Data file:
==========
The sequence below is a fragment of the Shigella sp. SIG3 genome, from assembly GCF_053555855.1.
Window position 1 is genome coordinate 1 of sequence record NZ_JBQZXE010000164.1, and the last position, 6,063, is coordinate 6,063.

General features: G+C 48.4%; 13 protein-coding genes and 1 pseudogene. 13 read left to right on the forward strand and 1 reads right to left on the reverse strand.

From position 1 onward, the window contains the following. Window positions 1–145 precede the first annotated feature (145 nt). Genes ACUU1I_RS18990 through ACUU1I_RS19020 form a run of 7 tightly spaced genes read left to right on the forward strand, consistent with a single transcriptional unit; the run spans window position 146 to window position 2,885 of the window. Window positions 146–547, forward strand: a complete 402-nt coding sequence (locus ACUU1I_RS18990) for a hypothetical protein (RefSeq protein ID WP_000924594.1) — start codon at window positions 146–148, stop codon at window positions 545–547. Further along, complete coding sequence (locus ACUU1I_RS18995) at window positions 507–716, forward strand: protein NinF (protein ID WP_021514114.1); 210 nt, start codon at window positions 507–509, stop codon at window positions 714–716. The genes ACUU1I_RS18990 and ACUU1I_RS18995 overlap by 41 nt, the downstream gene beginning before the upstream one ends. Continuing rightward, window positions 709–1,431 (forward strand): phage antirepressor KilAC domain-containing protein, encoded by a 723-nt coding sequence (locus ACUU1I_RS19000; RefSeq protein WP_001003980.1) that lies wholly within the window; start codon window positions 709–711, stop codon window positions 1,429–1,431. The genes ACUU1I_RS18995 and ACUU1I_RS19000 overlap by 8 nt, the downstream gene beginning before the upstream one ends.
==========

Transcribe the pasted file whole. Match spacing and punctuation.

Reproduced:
The sequence below is a fragment of the Shigella sp. SIG3 genome, from assembly GCF_053555855.1.
Window position 1 is genome coordinate 1 of sequence record NZ_JBQZXE010000164.1, and the last position, 6,063, is coordinate 6,063.

General features: G+C 48.4%; 13 protein-coding genes and 1 pseudogene. 13 read left to right on the forward strand and 1 reads right to left on the reverse strand.

From position 1 onward, the window contains the following. Window positions 1–145 precede the first annotated feature (145 nt). Genes ACUU1I_RS18990 through ACUU1I_RS19020 form a run of 7 tightly spaced genes read left to right on the forward strand, consistent with a single transcriptional unit; the run spans window position 146 to window position 2,885 of the window. Window positions 146–547, forward strand: a complete 402-nt coding sequence (locus ACUU1I_RS18990) for a hypothetical protein (RefSeq protein ID WP_000924594.1) — start codon at window positions 146–148, stop codon at window positions 545–547. Further along, complete coding sequence (locus ACUU1I_RS18995) at window positions 507–716, forward strand: protein NinF (protein ID WP_021514114.1); 210 nt, start codon at window positions 507–509, stop codon at window positions 714–716. The genes ACUU1I_RS18990 and ACUU1I_RS18995 overlap by 41 nt, the downstream gene beginning before the upstream one ends. Continuing rightward, window positions 709–1,431 (forward strand): phage antirepressor KilAC domain-containing protein, encoded by a 723-nt coding sequence (locus ACUU1I_RS19000; RefSeq protein WP_001003980.1) that lies wholly within the window; start codon window positions 709–711, stop codon window positions 1,429–1,431. The genes ACUU1I_RS18995 and ACUU1I_RS19000 overlap by 8 nt, the downstream gene beginning before the upstream one ends.